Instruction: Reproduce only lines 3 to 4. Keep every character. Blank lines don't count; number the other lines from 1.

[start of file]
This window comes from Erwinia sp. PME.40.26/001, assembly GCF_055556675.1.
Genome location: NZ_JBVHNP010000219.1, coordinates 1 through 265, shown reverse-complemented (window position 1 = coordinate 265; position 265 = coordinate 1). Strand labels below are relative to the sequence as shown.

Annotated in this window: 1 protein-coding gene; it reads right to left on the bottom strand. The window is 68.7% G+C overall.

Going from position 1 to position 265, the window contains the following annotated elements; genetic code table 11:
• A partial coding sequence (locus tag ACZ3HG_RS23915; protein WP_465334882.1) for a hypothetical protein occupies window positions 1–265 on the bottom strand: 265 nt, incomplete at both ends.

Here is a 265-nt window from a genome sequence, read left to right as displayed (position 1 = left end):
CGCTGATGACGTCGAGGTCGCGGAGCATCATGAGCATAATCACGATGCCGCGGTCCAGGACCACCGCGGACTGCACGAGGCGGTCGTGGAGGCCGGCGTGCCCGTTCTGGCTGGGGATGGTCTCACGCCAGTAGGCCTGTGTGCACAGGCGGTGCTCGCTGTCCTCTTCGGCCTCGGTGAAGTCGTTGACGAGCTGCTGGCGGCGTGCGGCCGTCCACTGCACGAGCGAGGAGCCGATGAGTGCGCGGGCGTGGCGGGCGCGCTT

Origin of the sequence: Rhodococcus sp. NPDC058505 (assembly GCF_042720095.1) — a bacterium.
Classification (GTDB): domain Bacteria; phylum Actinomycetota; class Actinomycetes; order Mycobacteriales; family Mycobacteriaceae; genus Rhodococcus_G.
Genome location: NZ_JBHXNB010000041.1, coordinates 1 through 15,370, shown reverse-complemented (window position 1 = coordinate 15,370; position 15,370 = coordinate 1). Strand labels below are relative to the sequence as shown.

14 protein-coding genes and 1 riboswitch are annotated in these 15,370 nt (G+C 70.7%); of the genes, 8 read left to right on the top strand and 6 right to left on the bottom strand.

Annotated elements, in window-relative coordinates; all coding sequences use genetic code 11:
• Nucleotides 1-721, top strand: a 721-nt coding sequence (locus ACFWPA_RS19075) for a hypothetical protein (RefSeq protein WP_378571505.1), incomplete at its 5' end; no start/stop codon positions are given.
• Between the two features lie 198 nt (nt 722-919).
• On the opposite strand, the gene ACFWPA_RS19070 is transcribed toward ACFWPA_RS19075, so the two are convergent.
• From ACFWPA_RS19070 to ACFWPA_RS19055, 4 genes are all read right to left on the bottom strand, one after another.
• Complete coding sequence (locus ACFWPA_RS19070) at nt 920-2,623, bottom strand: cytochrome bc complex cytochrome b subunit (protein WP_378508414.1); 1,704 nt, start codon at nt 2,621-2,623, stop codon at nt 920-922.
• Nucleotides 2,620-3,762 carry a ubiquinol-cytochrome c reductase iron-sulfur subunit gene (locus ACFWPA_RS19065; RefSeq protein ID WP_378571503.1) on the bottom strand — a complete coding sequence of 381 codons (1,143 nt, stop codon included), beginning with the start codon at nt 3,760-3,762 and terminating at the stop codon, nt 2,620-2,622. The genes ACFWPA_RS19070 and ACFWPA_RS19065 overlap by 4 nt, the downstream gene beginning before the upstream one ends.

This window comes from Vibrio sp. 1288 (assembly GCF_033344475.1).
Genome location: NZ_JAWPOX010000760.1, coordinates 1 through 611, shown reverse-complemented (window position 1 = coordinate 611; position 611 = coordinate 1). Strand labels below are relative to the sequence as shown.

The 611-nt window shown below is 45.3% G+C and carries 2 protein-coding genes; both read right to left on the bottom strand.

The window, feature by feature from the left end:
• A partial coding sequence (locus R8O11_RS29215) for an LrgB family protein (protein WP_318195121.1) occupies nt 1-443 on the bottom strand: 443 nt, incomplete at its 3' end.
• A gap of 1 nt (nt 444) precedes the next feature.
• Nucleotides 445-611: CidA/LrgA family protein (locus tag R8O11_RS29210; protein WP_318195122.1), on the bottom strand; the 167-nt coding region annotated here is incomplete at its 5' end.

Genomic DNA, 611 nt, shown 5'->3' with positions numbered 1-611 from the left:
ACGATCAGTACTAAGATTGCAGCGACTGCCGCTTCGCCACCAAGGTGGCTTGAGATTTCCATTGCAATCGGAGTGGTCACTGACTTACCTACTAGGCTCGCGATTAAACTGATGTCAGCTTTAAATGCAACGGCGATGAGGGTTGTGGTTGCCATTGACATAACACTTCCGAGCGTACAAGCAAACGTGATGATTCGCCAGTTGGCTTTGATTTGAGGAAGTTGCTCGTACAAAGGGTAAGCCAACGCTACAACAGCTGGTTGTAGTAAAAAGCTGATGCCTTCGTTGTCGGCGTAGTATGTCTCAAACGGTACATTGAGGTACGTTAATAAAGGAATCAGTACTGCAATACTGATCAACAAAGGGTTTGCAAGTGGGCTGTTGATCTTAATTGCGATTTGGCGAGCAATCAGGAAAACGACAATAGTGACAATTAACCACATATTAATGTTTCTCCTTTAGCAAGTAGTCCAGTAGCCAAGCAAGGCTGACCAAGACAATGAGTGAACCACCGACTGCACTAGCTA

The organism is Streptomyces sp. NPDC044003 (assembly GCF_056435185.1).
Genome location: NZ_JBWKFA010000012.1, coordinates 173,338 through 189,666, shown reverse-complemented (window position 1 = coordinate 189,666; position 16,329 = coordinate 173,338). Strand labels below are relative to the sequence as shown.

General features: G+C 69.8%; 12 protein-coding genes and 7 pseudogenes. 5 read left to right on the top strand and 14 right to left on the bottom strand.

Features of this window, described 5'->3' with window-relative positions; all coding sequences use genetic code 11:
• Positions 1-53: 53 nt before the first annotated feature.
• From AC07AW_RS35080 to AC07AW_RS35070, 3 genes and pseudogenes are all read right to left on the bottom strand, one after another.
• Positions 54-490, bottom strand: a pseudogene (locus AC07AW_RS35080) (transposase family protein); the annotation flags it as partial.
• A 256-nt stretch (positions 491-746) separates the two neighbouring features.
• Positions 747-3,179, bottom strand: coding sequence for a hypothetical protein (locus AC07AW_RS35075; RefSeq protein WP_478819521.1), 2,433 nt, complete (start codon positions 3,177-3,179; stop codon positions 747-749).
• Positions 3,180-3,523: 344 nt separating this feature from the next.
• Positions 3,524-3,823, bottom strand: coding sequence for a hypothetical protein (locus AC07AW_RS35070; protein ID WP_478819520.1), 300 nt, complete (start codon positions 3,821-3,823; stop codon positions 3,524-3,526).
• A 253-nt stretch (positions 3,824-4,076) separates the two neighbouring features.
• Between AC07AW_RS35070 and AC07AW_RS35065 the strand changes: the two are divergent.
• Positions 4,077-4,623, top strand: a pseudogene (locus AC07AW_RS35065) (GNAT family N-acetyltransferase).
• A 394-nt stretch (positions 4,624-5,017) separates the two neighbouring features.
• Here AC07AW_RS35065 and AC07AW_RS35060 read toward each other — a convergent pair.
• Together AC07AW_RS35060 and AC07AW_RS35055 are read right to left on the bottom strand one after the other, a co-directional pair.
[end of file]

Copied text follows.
Annotated in this window: 1 protein-coding gene; it reads right to left on the bottom strand. The window is 68.7% G+C overall.

Going from position 1 to position 265, the window contains the following annotated elements; genetic code table 11: